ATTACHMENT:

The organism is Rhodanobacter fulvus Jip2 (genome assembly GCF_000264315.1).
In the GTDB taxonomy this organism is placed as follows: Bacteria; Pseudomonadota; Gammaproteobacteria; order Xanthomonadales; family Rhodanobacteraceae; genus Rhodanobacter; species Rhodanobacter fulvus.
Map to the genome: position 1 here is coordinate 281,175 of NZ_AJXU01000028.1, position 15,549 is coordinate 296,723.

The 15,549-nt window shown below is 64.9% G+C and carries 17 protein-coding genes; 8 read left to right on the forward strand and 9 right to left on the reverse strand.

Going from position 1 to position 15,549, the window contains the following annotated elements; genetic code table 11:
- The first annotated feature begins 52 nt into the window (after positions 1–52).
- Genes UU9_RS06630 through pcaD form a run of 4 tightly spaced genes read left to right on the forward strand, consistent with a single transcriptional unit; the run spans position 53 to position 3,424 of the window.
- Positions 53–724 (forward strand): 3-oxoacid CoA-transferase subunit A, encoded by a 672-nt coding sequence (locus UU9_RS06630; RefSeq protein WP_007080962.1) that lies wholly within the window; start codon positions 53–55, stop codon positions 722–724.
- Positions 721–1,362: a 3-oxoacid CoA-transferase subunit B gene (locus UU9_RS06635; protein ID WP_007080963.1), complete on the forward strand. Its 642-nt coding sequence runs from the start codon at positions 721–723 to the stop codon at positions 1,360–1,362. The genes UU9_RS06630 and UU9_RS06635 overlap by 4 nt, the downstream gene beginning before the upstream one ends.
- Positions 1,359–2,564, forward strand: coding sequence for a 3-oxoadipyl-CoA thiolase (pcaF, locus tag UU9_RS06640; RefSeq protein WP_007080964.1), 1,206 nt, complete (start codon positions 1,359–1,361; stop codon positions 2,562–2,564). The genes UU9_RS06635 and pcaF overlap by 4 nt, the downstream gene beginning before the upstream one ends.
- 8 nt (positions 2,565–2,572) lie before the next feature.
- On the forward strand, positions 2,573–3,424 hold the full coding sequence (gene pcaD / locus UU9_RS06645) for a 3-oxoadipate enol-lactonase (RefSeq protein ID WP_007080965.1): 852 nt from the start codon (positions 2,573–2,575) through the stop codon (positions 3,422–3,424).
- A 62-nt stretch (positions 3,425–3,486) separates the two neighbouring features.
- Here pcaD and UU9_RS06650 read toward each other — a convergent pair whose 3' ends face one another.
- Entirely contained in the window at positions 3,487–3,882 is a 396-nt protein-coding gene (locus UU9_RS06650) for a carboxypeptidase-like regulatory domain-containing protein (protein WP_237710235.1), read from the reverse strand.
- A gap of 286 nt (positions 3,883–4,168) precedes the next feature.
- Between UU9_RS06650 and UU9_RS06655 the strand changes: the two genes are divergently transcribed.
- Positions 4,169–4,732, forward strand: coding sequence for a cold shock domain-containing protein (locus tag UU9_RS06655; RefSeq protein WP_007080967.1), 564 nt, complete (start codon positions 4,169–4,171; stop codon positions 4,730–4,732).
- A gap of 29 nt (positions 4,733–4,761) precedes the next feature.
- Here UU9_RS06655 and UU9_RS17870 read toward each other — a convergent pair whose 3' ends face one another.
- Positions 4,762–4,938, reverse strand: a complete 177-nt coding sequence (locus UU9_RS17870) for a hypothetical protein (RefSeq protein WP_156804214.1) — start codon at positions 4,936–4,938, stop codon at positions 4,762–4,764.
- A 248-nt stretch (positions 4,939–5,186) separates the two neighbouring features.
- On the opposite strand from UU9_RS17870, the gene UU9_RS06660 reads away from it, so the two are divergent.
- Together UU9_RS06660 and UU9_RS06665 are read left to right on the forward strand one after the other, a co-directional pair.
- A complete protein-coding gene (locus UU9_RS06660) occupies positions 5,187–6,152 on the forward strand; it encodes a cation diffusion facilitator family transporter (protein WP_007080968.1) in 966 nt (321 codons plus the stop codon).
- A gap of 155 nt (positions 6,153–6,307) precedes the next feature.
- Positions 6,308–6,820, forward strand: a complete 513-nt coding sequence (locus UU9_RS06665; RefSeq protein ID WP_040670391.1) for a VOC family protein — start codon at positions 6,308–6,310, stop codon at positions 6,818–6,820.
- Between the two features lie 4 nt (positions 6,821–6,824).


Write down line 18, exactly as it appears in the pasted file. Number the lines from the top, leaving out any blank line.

- Positions 4,169–4,732, forward strand: coding sequence for a cold shock domain-containing protein (locus tag UU9_RS06655; RefSeq protein WP_007080967.1), 564 nt, complete (start codon positions 4,169–4,171; stop codon positions 4,730–4,732).